After this fierce combat Japanese did not attack Wuhan for a month.
According to some sources, he claimed one more victory while flying I-15bis biplanes over the Central China.
Back in the Soviet Union, he was promoted to Polkovnik on 16 July 1938 and by 1941 he had been promoted to General Major and was commanding the 43 IAD in Minsk.
Despite his rank, he still flew combat missions and on the first day of the Great Patriotic War he shot down two Ju 88s during two sorties flying I-16s over the Minsk area.
On 23 June, he claimed a bomber in the Minska area.
On 1 October, he used an I-16 to destroy an Hs 126 over Juchnov-Medyn.
In November 1941, he was appointed commander of the Pilot School in Ulan-Ude but in December 1942, he returned to the front as commander of the 303 IAD.
General Mayor Zakharov commanded the 303 IAD during the battle of Kursk in July 1943. At the time, the 303 IAD consisted of 18 GIAP (Yak-7B), 20 IAP (Yak-9), 168 IAP (Yak fighters), 523 IAP (LA-5) and the Normandie-Niemen (the French volunteer unit, equipped with Yak-9s).
Later his unit was flying on the 3rd Ukrainian Front.
During 1943, he claimed an Fw 189.
In the summer of 1944, he shot down a Bf 109.
In 1945, his unit fought over East Preussia, and by the end of the war he had flown 153 sorties since June 1941, engaging in 48 combats and claimed 10 more victories to his total.
On 19 April 1945, he was awarded the Gold Star of the Hero of the Soviet Union and the Order of Lenin.
He was also decorated with a second Order of Lenin, the Order of the Red Banner (four times), Order of Kutuzov, 2nd Class, the Order of Aleksandr Nevskij, Order of the Patriotic War 1st Class, Order of the Red Star (twice) and the French Legion d’Honneur.
Zakharov ended his combat career with 8 biplane victories and a total of 18 victories claimed during three wars.
In 1950, he graduated from the General Staff Academy. He retired 10 years later in 1960 as a General Major and lived in Moscow. He wrote two books: Povest ob Istrebiteyakh (Tales of the Fighters) and Ya – Istrebitel (I-Fighter).
|Kill no.||Date||Time||Number||Type||Result||Plane type||Serial no.||Locality||Unit|
|1||04/11/36||1||He 51||Destroyed||I-15||Madrid area||Escuadrilla Rychagov|
|2||09/11/36||1||Arado (a)||Destroyed||I-15||Madrid area||Escuadrilla Rychagov|
|08/12/36||1||Potez 54 (b)||Shared destroyed||I-15||Spain||Escuadrilla Rychagov|
|3||01/02/37||morning||1||CR.32 (c)||Destroyed||I-15||Motril area||Escuadrilla Rychagov|
|?||10/02/37||1||CR.32||Destroyed||I-15||Madrid area||Escuadrilla Rychagov|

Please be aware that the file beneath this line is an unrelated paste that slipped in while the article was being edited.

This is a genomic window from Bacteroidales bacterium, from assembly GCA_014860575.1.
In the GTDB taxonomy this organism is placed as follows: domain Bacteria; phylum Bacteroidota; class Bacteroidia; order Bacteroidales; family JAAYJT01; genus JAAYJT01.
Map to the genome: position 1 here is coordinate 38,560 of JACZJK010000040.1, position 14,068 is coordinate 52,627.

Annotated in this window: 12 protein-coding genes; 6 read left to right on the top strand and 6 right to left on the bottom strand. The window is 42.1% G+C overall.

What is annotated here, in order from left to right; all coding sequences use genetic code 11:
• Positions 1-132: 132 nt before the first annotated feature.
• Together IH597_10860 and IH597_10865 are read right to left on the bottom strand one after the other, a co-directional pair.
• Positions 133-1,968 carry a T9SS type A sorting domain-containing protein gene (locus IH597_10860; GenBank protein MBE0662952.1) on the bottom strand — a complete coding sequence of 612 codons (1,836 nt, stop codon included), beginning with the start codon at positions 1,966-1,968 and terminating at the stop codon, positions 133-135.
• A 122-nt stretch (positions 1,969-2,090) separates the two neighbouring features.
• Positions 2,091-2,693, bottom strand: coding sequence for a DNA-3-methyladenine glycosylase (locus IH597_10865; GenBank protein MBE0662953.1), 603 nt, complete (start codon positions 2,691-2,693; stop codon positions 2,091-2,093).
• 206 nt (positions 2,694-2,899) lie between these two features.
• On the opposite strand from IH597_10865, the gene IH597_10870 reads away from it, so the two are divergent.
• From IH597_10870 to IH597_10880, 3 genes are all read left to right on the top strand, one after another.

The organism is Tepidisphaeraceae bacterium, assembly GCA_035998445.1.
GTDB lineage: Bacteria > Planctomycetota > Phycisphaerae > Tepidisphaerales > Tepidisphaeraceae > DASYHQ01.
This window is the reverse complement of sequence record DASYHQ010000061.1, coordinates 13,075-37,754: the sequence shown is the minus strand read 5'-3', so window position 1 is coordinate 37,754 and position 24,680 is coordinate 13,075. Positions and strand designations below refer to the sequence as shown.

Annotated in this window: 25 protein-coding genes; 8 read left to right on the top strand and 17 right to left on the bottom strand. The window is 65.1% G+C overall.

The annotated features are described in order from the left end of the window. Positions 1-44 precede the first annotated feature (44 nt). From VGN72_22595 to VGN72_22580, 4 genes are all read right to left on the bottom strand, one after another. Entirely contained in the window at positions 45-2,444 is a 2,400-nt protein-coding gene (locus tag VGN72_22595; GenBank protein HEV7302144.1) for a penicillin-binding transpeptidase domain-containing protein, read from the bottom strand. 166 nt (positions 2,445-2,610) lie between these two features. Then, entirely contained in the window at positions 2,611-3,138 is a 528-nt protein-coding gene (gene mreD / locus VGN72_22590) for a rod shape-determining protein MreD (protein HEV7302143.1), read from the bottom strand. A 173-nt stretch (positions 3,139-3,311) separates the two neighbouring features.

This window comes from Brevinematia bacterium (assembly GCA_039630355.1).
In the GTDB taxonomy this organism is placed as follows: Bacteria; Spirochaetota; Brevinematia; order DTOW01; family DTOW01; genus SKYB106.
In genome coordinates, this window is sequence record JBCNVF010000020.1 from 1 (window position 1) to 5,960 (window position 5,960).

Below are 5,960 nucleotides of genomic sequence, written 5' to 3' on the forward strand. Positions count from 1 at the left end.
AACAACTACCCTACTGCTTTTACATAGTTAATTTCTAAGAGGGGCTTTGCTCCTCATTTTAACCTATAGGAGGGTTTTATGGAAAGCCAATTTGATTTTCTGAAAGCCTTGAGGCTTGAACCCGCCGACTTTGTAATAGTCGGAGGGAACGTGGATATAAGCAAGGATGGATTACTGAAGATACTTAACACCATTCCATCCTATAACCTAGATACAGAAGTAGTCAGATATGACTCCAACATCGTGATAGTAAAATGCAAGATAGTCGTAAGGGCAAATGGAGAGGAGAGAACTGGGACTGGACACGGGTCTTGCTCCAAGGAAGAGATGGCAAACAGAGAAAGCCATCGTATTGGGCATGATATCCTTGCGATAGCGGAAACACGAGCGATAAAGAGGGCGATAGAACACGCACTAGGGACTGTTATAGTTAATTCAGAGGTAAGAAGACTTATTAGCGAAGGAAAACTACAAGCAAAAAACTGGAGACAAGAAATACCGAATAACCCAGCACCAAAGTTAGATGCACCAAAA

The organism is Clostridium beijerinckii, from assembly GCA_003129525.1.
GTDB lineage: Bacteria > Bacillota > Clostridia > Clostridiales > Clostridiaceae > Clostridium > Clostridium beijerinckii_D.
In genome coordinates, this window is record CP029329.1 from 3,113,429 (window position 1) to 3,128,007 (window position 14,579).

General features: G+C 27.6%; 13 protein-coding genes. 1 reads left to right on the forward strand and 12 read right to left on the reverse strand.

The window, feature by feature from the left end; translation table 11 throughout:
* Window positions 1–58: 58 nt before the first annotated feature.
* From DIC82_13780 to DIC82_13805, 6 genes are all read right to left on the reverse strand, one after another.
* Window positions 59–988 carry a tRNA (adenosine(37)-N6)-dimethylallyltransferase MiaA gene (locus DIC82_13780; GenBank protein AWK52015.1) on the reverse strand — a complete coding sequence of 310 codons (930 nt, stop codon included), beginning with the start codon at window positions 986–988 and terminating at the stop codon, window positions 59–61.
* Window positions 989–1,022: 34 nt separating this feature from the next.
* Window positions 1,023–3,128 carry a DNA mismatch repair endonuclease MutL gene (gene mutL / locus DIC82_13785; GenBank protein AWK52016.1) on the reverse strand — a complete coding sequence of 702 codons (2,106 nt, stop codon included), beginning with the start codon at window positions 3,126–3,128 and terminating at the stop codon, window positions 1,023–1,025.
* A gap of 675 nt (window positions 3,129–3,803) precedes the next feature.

|8||29/04/38||14:00-||1||A5M (e)||Destroyed||I-15bis||Hankou area|
|9||22/06/41||22:00||1||Ju 88||Destroyed||I-16||Minsk area||43 IAD|
|10||22/06/41||22:00||1||Ju 88||Destroyed||I-16||Minsk area||43 IAD|
|?||23/06/41||1||Enemy bomber||Destroyed||I-16||Minsk area||43 IAD|
|?||01/10/41||1||Hs 126||Destroyed||I-16||Juchnov-Medyn||43 IAD|
|?||??/??/43||1||Fw 189||Destroyed||Yak||303 IAD|
|?||summer/44||1||Bf 109||Destroyed||Yak-3?||303 IAD|
Biplane victories: 8 and 4 shared destroyed.
TOTAL: 18 and 4 shared destroyed.
(a) Actually an Italian Romeo Ro.37.
(b) Probably a civilian aircraft from the French Embassy (F-A000).
(c) CR.32 flown by Tenente Adriano Mantelli shot down and force-landed. Possibly shot down by Potez 540 from the Escadrille André Malraux.
(d) Force-landed in Chinese-held territory.
(e) Claimed in combat with G3M2s of the 13th Kokutai and A5Ms of the 12th Kokutai of the Japanese Naval Air Force. Chinese pilots and Russian voluntary pilots claimed 21 Japanese aircraft, 11 fighters and 10 bombers, but it seems that only two G3M2s and two A5Ms were admitted. The Japanese claimed 40 Chinese aircraft but only twelve aircraft of the Chinese and Soviet volunteers were lost and five pilots killed.
Air Aces Home Page - Jan Safarik
Esa mezivalecneho obdobi (Plastic Kits Revue 44/95) - Tomas Polak, 1995, kindly provided by Ondrej Repka
Fiat CR.32 Aces of the Spanish Civil War - Alfredo Logoluso, 2010 Osprey Publishing, Oxford, ISBN 978-1-84603-983-6
Japanese Naval Aces and Fighter Units in World War II - Ikuhiko Hata and Yasuho Izawa, translated by Don Cyril Gorham, 1989 United States Naval Institute, Annapolis, ISBN 0-87021-315-6
Ja stihac - Georgiy Zakharov, 1992, kindly provided by Ondrej Repka
Kursk – The Air Battle: July 1943 – Christer Bergström, 2007, Chevron Publishing Limited, ISBN 978-1-903223-88-8
Pobedy sovetskich letcikov pervogo dnya vojny (Aerochobbi) - Igor A.Gulyas, kindly provided by Ondrej Repka
Polikarpov I-15, I-16 and I-153 Aces - Mikhail Maslov, 2010 Osprey Publishing, Oxford, ISBN 978-1-84603-981-2
Soviet Fighters in the sky of China, Part II - Anatolii Demin, 2000 Aviatsiia Kosmonavtika 10 (translated by George M. Mellinger)
Stalin's Eagles - Hans D. Seidl, 1998 Schiffer Publishing, ISBN 0-7643-0476-3
Stalin's Falcons - Tomas Polak and Christhoper Shores, 1999 Grub Street, London, ISBN 1-902304-01-2
Tidbits from the Sino-Japanese Air Battles - Chang Kuang-Ming, 1998 World News Weekly August 1998 kindly provided by Tom Chan
Much additional information kindly provided by Raymond Cheung, Tom Chan, Andrei Demjanko, Ondrej Repka, Alexei Stepanov and Mirek Wawrzyński.